Manchester remembers 22 May bomb massacre

Manchester remembers 22 May bomb massacre
Manchester is remembering the victims of a bombing at a pop concert last year, which killed 22 people.
3 min read
Manchester is remembering the 22 May massacre [Getty]
Manchester is remembering the 22 victims of a bombing in the city last year with a ceremony planned later on Tuesday.

UK Prime Minister Theresa May and Prince William will join families of the victims of the Manchester Arena bombing at a commemoration ceremony at Manchester Cathedral later in the day.

First responders, civic leaders and the injured in the suicide attack will attend to remember the 22 May 2017 bombing that killed 22 people and injured scores.

Salman Abedi, a British man of Libyan heritage, detonated a bomb outside the venue following a concert by pop idol Ariana Grande, killing himself and concertgoers, many of them teenagers. The Islamic State group claimed the attack.

"The targeting of the young and innocent as they enjoyed a carefree night out... was an act of sickening cowardice," Theresa May wrote in the city's local paper the Manchester Evening News

"It was designed to strike at the heart of our values and our way of life in one of our most vibrant cities, with the aim of breaking our resolve and dividing us. It failed."

She said that "such appalling acts of wickedness" would strengthen the UK's resolve "to defeat such twisted ideologies and beliefs".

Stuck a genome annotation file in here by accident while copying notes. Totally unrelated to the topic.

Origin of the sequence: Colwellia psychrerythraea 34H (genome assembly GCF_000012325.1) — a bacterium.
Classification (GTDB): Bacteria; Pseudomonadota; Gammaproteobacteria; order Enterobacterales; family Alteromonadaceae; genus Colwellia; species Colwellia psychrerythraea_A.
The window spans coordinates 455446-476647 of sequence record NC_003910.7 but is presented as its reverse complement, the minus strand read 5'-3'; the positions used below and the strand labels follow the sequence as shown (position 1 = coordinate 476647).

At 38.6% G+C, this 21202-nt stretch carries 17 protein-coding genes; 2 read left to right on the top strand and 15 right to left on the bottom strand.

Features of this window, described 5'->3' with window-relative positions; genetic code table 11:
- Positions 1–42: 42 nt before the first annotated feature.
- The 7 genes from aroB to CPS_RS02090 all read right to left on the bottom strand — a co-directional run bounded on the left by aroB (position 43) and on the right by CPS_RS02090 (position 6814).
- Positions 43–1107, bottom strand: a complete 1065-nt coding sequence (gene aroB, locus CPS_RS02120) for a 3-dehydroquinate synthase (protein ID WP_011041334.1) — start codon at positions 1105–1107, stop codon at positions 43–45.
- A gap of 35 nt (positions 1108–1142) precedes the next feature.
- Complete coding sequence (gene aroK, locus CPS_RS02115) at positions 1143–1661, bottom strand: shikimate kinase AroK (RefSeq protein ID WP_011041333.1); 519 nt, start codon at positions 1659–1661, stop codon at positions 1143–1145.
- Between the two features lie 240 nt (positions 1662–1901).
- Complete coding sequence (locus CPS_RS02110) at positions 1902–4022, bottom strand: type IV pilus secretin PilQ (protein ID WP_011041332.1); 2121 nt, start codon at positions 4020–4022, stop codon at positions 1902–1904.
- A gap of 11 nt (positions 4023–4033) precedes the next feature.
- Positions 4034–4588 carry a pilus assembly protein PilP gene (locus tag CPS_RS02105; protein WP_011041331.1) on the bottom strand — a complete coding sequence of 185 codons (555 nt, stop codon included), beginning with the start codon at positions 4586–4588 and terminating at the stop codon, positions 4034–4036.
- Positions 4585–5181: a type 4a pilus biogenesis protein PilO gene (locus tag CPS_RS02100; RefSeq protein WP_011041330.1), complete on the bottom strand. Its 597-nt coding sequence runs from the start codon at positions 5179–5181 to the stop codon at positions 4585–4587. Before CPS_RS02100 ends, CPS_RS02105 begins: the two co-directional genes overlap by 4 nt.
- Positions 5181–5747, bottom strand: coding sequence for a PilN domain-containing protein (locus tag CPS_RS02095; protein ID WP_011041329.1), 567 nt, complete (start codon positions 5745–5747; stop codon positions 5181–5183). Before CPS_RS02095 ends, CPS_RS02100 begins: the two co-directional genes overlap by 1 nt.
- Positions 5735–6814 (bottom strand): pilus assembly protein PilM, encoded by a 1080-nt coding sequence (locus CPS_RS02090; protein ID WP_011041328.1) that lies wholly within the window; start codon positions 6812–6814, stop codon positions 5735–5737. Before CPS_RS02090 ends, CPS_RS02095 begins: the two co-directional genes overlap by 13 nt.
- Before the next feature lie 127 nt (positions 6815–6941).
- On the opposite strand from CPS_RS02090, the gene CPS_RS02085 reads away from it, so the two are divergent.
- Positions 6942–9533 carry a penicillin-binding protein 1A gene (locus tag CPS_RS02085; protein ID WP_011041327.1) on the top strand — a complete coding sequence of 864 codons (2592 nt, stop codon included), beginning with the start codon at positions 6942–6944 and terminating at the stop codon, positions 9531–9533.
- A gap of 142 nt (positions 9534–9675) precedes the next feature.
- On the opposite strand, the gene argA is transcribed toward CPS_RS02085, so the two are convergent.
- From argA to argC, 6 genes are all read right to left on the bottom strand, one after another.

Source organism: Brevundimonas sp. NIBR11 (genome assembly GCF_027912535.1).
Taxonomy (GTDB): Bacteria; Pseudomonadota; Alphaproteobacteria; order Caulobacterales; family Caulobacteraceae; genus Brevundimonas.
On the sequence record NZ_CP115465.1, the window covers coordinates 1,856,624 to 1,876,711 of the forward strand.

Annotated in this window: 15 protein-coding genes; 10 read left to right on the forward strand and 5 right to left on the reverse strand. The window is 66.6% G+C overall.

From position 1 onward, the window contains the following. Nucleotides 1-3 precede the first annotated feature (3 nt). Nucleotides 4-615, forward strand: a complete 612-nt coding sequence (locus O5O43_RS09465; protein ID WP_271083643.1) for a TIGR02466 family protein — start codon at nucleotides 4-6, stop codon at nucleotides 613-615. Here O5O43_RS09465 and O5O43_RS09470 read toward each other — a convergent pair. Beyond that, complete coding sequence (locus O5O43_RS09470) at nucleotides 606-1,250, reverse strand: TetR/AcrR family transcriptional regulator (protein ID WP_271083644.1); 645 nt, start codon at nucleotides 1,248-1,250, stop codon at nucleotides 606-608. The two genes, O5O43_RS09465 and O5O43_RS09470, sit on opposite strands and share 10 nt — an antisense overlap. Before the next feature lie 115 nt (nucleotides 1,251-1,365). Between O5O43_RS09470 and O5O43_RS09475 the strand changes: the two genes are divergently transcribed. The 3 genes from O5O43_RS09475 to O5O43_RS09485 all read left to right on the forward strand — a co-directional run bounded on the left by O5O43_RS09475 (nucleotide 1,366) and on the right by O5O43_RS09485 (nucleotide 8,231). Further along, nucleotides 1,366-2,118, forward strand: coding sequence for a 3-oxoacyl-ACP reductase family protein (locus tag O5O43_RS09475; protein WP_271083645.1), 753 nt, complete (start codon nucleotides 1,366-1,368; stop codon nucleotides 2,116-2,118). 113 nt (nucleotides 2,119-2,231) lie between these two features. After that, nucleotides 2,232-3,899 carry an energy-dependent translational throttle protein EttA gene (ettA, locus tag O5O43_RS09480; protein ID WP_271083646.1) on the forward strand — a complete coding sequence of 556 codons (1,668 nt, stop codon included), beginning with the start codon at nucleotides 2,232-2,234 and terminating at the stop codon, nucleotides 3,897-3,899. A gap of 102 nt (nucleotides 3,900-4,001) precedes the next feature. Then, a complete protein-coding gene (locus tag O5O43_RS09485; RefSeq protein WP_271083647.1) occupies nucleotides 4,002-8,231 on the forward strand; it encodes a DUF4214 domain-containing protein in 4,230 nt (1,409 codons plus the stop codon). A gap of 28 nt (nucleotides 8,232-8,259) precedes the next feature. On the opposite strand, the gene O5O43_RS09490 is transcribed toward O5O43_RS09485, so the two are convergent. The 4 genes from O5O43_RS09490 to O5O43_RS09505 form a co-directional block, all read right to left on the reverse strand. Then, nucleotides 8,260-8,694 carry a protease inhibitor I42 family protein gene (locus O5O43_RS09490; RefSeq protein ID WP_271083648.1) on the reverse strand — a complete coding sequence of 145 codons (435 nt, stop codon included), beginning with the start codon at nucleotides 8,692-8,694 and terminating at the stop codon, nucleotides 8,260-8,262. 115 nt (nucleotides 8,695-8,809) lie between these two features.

Churches in York, Liverpool and Glasgow will also screen the service.

It will incorporate a minute of silence at 2.30pm (1:30pm GMT), which will also be marked at British government buildings nationwide.

More than 3,000 singers from local choirs, including a group who were at the arena on the night, will join forces later Tuesday at a "Manchester together" event in a city centre square.

It will feature half an hour of communal singing.

Mayor of Greater Manchester Andy Burnham told BBC Radio that all those impacted would be "at the very forefront of our minds" during the day.

"We're stronger than we were, we're more together and there is a more palpable sense of community spirit, but underneath the scars are very real and they're very deep," he said.

"We're a city in recovery and we've still got a long way to go."

Grande shared a message of support for those affected. 

"I love you with all of me and am sending you all of the light and warmth I have to offer on this challenging day," she wrote.

A spate of militant attacks hit the UK last year - one in Manchester and four in London. These attacks included bombings and deadly violence using vehicles and knives.